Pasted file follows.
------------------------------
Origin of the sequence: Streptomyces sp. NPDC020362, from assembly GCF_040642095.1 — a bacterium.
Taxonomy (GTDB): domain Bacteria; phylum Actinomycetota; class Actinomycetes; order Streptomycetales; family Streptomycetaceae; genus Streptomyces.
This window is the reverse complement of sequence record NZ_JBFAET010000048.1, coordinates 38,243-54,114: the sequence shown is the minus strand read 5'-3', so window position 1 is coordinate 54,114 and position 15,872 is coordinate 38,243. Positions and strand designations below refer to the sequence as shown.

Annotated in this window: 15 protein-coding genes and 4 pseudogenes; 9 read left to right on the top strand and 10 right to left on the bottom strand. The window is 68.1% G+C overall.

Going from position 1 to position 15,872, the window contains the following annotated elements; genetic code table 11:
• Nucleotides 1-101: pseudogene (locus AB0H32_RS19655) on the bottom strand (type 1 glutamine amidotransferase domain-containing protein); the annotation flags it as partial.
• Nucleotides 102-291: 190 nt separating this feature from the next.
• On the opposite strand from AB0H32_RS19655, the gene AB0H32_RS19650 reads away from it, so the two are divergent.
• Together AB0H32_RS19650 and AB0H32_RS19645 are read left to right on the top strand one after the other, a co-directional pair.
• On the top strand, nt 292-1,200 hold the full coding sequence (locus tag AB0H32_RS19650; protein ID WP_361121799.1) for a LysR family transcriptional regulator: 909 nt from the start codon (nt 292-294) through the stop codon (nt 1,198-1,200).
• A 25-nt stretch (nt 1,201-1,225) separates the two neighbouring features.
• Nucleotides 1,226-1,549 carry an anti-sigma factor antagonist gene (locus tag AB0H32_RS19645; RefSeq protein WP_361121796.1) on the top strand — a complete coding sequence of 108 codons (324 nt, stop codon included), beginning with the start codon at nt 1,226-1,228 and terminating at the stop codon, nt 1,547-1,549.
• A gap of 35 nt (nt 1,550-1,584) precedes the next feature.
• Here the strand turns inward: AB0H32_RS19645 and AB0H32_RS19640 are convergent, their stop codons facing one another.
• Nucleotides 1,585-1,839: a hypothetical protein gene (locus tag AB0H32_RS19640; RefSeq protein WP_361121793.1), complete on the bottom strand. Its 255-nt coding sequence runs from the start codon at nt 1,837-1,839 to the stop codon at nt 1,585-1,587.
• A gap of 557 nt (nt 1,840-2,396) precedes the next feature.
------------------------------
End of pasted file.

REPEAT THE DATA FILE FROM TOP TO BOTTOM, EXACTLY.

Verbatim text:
Origin of the sequence: Streptomyces sp. NPDC020362, from assembly GCF_040642095.1 — a bacterium.
Taxonomy (GTDB): domain Bacteria; phylum Actinomycetota; class Actinomycetes; order Streptomycetales; family Streptomycetaceae; genus Streptomyces.
This window is the reverse complement of sequence record NZ_JBFAET010000048.1, coordinates 38,243-54,114: the sequence shown is the minus strand read 5'-3', so window position 1 is coordinate 54,114 and position 15,872 is coordinate 38,243. Positions and strand designations below refer to the sequence as shown.

Annotated in this window: 15 protein-coding genes and 4 pseudogenes; 9 read left to right on the top strand and 10 right to left on the bottom strand. The window is 68.1% G+C overall.

Going from position 1 to position 15,872, the window contains the following annotated elements; genetic code table 11:
• Nucleotides 1-101: pseudogene (locus AB0H32_RS19655) on the bottom strand (type 1 glutamine amidotransferase domain-containing protein); the annotation flags it as partial.
• Nucleotides 102-291: 190 nt separating this feature from the next.
• On the opposite strand from AB0H32_RS19655, the gene AB0H32_RS19650 reads away from it, so the two are divergent.
• Together AB0H32_RS19650 and AB0H32_RS19645 are read left to right on the top strand one after the other, a co-directional pair.
• On the top strand, nt 292-1,200 hold the full coding sequence (locus tag AB0H32_RS19650; protein ID WP_361121799.1) for a LysR family transcriptional regulator: 909 nt from the start codon (nt 292-294) through the stop codon (nt 1,198-1,200).
• A 25-nt stretch (nt 1,201-1,225) separates the two neighbouring features.
• Nucleotides 1,226-1,549 carry an anti-sigma factor antagonist gene (locus tag AB0H32_RS19645; RefSeq protein WP_361121796.1) on the top strand — a complete coding sequence of 108 codons (324 nt, stop codon included), beginning with the start codon at nt 1,226-1,228 and terminating at the stop codon, nt 1,547-1,549.
• A gap of 35 nt (nt 1,550-1,584) precedes the next feature.
• Here the strand turns inward: AB0H32_RS19645 and AB0H32_RS19640 are convergent, their stop codons facing one another.
• Nucleotides 1,585-1,839: a hypothetical protein gene (locus tag AB0H32_RS19640; RefSeq protein WP_361121793.1), complete on the bottom strand. Its 255-nt coding sequence runs from the start codon at nt 1,837-1,839 to the stop codon at nt 1,585-1,587.
• A gap of 557 nt (nt 1,840-2,396) precedes the next feature.